Traditional Chinese medicine as a basis for treating psychiatric disorders: A review of theory with illustrative cases

Citation (APA Style): Aung, S. K. H., Fay, H., & Hobbs III, R. F. (2013). Traditional Chinese medicine as a basis for treating psychiatric disorders: A review of theory with illustrative cases. Medical Acupuncture, 25(6), 398–406. doi:10.1089/acu.2013.1007

Abstract

Background
Integrative medicine is becoming increasingly accepted in the global scheme of health care. Traditional Chinese medicine (TCM) is often included among integrative medicine modalities.

Objective
This article provides a background for integration of acupuncture and other TCM-derived approaches to managing psychiatric conditions.

Methods
Classical theories of TCM that pertain to psychiatric conditions are reviewed, focusing on concepts of energetic imbalance, the implications of mind-body-spirit connections, and treatment strategies that involve TCM modalities. An example of correlation between TCM patterns of disharmony and the Western diagnosis of generalized anxiety disorder (GAD) is given, along with an illustrative case in which counseling, medications, and acupuncture were combined in treatment. TCM principles are incorporated in certain energy psychology modalities, such as Emotional Freedom Technique (EFT). A case is presented demonstrating the integration of energy psychology with acupuncture, qigong, and hypnosis as an avenue for releasing pathogenic emotions. In classical TCM theory, assessing and treating spiritual disharmonies is fundamental for dealing with emotional disorders. Practical application in a clinical case is described.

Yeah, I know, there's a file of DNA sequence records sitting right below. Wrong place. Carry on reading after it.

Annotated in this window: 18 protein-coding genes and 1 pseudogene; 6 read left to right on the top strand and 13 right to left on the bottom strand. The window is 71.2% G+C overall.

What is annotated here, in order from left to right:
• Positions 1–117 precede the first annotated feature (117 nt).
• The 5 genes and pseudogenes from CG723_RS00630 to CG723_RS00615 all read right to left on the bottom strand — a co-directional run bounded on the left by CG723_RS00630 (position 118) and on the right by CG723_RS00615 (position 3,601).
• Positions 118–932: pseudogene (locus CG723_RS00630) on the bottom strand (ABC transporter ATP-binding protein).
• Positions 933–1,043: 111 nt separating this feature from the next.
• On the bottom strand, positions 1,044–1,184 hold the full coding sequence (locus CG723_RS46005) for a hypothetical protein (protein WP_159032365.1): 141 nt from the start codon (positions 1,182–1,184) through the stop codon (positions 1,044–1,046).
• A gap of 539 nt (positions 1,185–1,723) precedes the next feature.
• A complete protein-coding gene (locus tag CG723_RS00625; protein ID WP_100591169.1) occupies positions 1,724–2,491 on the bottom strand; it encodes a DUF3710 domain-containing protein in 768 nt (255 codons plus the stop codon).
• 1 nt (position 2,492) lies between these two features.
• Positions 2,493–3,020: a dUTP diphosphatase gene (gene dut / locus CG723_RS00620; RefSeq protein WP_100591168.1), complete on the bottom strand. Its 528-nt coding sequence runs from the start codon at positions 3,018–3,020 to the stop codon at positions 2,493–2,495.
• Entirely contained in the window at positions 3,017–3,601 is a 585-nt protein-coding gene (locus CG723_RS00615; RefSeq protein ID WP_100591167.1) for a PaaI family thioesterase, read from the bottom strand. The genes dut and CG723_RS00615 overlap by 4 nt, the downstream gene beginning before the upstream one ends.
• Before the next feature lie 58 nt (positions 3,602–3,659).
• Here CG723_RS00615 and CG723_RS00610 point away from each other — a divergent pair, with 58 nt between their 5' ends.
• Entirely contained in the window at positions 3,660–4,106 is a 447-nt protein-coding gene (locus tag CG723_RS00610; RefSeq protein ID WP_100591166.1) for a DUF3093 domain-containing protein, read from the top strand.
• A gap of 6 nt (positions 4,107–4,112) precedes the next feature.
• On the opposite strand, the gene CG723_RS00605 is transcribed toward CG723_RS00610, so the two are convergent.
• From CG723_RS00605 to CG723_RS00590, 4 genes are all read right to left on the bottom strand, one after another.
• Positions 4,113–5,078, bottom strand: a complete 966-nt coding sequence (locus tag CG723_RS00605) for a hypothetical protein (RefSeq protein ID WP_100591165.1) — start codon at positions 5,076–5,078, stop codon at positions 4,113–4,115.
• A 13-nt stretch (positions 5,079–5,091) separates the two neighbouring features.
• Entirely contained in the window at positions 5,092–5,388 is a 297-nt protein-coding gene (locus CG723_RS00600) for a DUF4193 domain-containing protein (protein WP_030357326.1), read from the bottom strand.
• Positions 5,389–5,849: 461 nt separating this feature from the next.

Conclusions
TCM offers a cogent theoretical basis for assessing and clinically managing patients presenting with mental health issues. TCM principles integrate well with other systems, including Western medicine.

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